Texas was known as a haven for Old West outlaws it
was a haven for pirates. All the famous pirates of the day sailed the Gulf Coast
waters: Captain Kid, Henry Morgan, Jean Laffite and Blackbeard. Of those, Laffite
was the best known and casts the longest shadow across Texas
As is often the case with legendary almost mythical characters
like Jean Laffite, the legend gets the spirit of the man right but is glamorized
beyond recognition by history and especially popular culture. With Laffite, it’s
likely that he was not a pirate at all, not in the way that pirates are portrayed
in movies and novels. What he was, particularly in Texas,
was a privateer.
privateer differed from a pirate, according to the participants anyway, in that
they carried letters of marquee from one nation or another, allowing them to pillage
and plunder ships with who the nation was at war. With France, Britain and the
United States still trying to settle things, somebody was at war with somebody
nearly all the time.
Jean Laffite was also a national hero, along with
Andrew Jackson, at the Battle of New Orleans in the War of 1812, the war that
settled once and for all whether or not Britain was going to control any of the
still-developing United States. Despite shifting loyalties (almost a job requirement
for pirates or privateers) Laffite can be viewed as much a patriot as a pirate.
Soon after his heroics at the Battle of New Orleans, where he cast his
lot with Jackson and America despite a financially lucrative offer from the British
for his help, Laffite found himself something of a liability to the American government.
Snubbed in polite society he moved his operation to a remote part of Texas
known then by the Karankawa tribe as Snake Island and today as Galveston Island.
Laffite and a few dozen buccaneers sailed seven ships into Galveston Harbor
in April of 1817, named it Campeachy and treated it as if they owned it, a rude
shock to the Karankawa who had believed for centuries that the land and its many
snakes belonged to them.
The island was soon lined with houses, taverns,
gambling parlors, houses of ill repute and other free enterprises. The town grew
to more than 2,000 people and many of them made a lot of money. One of Laffite’s
men wrote that gold doubloons were “as plentiful as biscuits.” Campeachy also
became the largest slave market in the New World. Jim Bowie and his brothers were
A hurricane leveled the Island in 1818. Laffite traveled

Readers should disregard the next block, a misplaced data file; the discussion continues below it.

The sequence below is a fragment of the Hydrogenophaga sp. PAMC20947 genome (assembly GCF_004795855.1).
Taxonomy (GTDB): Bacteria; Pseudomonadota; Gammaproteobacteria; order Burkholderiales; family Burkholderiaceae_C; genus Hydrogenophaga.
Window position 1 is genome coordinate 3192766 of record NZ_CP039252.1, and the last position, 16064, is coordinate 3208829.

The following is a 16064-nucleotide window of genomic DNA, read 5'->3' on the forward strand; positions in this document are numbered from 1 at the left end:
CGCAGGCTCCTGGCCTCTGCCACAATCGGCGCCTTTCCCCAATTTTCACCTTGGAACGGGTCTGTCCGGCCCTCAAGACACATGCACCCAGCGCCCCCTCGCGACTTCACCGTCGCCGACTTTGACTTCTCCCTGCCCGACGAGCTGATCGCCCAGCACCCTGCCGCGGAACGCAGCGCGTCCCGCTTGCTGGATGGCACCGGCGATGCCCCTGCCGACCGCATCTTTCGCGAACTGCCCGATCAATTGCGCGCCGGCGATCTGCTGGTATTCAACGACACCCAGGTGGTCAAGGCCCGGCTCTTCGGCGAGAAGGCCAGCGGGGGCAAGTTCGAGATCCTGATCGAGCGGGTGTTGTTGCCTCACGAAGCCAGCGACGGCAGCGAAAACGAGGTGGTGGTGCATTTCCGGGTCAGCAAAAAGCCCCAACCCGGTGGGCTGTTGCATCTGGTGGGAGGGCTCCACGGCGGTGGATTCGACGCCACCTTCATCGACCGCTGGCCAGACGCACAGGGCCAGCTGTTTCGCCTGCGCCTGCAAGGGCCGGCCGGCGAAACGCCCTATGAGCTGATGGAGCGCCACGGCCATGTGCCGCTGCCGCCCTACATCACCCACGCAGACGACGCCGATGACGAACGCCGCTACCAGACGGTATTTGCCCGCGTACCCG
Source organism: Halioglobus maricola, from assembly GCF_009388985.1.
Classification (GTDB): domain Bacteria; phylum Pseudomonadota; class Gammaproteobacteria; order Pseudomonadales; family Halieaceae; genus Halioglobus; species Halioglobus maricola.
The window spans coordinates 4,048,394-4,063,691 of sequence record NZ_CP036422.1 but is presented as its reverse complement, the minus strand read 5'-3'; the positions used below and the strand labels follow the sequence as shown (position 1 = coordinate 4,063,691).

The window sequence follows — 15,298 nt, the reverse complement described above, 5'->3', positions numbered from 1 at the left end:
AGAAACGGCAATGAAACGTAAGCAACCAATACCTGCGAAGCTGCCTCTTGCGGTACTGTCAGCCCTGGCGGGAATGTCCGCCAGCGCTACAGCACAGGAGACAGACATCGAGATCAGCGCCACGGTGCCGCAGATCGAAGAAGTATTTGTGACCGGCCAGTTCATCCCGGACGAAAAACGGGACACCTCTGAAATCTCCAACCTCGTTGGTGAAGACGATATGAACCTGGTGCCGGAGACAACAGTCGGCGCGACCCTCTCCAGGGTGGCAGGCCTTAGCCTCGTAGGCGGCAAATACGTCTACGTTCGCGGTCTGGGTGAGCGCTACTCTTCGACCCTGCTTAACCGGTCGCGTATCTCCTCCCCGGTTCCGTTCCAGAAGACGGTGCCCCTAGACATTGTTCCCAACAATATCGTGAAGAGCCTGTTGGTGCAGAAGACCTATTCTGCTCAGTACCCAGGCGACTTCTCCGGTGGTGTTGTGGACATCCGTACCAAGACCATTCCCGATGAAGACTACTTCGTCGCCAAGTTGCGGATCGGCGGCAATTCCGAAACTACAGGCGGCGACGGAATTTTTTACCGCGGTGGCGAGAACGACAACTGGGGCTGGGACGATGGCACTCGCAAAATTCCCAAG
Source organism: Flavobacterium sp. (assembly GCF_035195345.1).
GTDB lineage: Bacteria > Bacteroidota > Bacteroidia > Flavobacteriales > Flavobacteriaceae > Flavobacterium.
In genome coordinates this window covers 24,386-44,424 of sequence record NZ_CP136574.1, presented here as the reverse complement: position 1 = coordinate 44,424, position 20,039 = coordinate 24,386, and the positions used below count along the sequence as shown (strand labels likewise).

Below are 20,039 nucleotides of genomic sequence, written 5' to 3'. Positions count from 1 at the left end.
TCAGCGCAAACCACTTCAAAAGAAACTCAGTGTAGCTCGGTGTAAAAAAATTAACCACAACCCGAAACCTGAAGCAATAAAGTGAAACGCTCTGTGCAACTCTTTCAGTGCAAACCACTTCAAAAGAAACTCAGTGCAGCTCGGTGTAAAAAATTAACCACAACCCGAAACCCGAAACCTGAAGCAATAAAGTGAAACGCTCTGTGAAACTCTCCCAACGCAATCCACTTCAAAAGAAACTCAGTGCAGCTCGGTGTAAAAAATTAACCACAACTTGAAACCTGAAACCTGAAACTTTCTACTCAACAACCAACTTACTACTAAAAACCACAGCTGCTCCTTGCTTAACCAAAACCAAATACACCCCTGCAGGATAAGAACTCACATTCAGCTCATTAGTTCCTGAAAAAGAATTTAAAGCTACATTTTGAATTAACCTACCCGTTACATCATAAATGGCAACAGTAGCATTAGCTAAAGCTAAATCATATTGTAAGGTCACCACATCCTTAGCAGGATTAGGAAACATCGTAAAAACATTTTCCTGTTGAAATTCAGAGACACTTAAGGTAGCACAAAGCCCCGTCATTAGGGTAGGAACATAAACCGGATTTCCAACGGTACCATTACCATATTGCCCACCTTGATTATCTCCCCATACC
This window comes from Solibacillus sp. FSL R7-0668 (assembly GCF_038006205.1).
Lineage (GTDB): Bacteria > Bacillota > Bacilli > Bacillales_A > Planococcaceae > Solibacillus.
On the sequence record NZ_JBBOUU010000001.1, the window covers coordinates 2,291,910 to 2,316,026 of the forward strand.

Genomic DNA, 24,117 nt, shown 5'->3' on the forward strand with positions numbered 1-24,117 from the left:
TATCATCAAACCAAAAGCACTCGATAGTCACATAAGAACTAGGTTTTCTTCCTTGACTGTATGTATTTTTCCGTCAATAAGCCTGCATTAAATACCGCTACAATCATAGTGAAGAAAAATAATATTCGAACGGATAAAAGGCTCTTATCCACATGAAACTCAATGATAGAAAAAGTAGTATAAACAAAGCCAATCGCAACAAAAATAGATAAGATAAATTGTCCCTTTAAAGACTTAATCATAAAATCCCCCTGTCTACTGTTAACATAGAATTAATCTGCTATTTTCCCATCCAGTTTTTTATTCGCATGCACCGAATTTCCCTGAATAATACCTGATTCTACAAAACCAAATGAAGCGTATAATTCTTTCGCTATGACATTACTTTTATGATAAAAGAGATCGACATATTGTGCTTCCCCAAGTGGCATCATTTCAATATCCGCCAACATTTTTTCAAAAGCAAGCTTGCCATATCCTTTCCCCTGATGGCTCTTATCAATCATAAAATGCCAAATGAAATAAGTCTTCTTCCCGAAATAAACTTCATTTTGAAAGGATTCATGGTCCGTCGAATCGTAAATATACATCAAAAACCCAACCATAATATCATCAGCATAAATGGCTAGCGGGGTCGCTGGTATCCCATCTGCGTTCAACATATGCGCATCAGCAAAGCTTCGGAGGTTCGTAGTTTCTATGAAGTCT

to New Orleans for a loan to rebuild the town but an officer of the U.S. Government
was waiting on him when he returned. Laffite was told that he would have to leave
the Island. Laffite assured the officer that he would do just that but he stayed
right where he was.
Laffite used a plot by former U.S. Vice President
Aaron Burr to claim everything from the Mississippi River to the Pacific Ocean
for himself to stall for more time. General James Long, a confederate of Burr,
declared the island as an official Port of Entry to the Republic of Texas and
appointed Laffite as governor, as if Laffite needed an appointment to run the
island like it was his own private kingdom.
That situation was as temporary
as Burr’s hare-brained scheme. Laffite soon found that the times they were ‘a
changin’. The pirating business just wasn’t what it used to be. The United States
ordered Laffite off the island and this time they meant it.
1821, Laffite and a handful of men sailed out of Galveston
and “into the white mists of oblivion” as one poet put it. Where Jean Laffite
went and what he did after he left Galveston
is the subject of much conjecture and debate, but in Texas
the conjecture and debate usually centers on plundered treasures that he or his
confederates may or may not have buried at different locations along the coast
and southern waterways of the state.
Since the U.S. claimed much of Laffite’s
fortune as its own once he left Galveston,
Laffite is believed to have buried an enormous treasure on one of the sandy islands
near the Texas coast. The northwest tip of Padre Island has for years been known
as Treasure Dunes.
The rumors and tales of Laffite’s buried treasure extend
to the mouth of the Lavaca River and to the Sabine River near the town of that
same name. The Sabine River treasure is thought to have been dumped into the muddy
waters by Laffite’s men after they took down a Spanish ship and confiscated its
$2 million in silver.
There may have been something to this claim. In
the 1880s some fishermen with hoop nets scooped up a few silver bars, making the
Sabine ground zero for treasure hunters everywhere. The search was renewed in
the 1960s but came to nothing.
That doesn’t mean someone isn’t out there
looking for it right now.
Central Texas" January
1, 2010 Column